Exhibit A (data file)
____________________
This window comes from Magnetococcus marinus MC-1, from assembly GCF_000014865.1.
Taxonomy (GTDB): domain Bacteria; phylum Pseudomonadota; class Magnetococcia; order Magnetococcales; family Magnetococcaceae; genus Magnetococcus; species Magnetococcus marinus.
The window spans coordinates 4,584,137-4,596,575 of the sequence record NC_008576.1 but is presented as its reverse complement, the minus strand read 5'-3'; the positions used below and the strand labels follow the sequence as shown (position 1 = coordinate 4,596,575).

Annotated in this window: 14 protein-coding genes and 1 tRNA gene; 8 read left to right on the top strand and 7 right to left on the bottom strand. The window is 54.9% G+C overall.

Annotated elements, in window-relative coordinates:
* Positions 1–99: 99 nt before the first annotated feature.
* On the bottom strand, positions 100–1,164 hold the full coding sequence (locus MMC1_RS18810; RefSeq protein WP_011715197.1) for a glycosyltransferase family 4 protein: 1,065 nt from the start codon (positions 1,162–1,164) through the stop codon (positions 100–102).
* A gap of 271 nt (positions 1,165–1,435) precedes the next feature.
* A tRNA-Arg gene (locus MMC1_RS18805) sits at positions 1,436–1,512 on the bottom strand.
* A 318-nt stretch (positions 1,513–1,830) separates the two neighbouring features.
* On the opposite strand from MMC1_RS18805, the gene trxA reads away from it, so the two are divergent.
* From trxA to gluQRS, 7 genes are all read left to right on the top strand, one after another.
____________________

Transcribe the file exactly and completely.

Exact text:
This window comes from Magnetococcus marinus MC-1, from assembly GCF_000014865.1.
Taxonomy (GTDB): domain Bacteria; phylum Pseudomonadota; class Magnetococcia; order Magnetococcales; family Magnetococcaceae; genus Magnetococcus; species Magnetococcus marinus.
The window spans coordinates 4,584,137-4,596,575 of the sequence record NC_008576.1 but is presented as its reverse complement, the minus strand read 5'-3'; the positions used below and the strand labels follow the sequence as shown (position 1 = coordinate 4,596,575).

Annotated in this window: 14 protein-coding genes and 1 tRNA gene; 8 read left to right on the top strand and 7 right to left on the bottom strand. The window is 54.9% G+C overall.

Annotated elements, in window-relative coordinates:
* Positions 1–99: 99 nt before the first annotated feature.
* On the bottom strand, positions 100–1,164 hold the full coding sequence (locus MMC1_RS18810; RefSeq protein WP_011715197.1) for a glycosyltransferase family 4 protein: 1,065 nt from the start codon (positions 1,162–1,164) through the stop codon (positions 100–102).
* A gap of 271 nt (positions 1,165–1,435) precedes the next feature.
* A tRNA-Arg gene (locus MMC1_RS18805) sits at positions 1,436–1,512 on the bottom strand.
* A 318-nt stretch (positions 1,513–1,830) separates the two neighbouring features.
* On the opposite strand from MMC1_RS18805, the gene trxA reads away from it, so the two are divergent.
* From trxA to gluQRS, 7 genes are all read left to right on the top strand, one after another.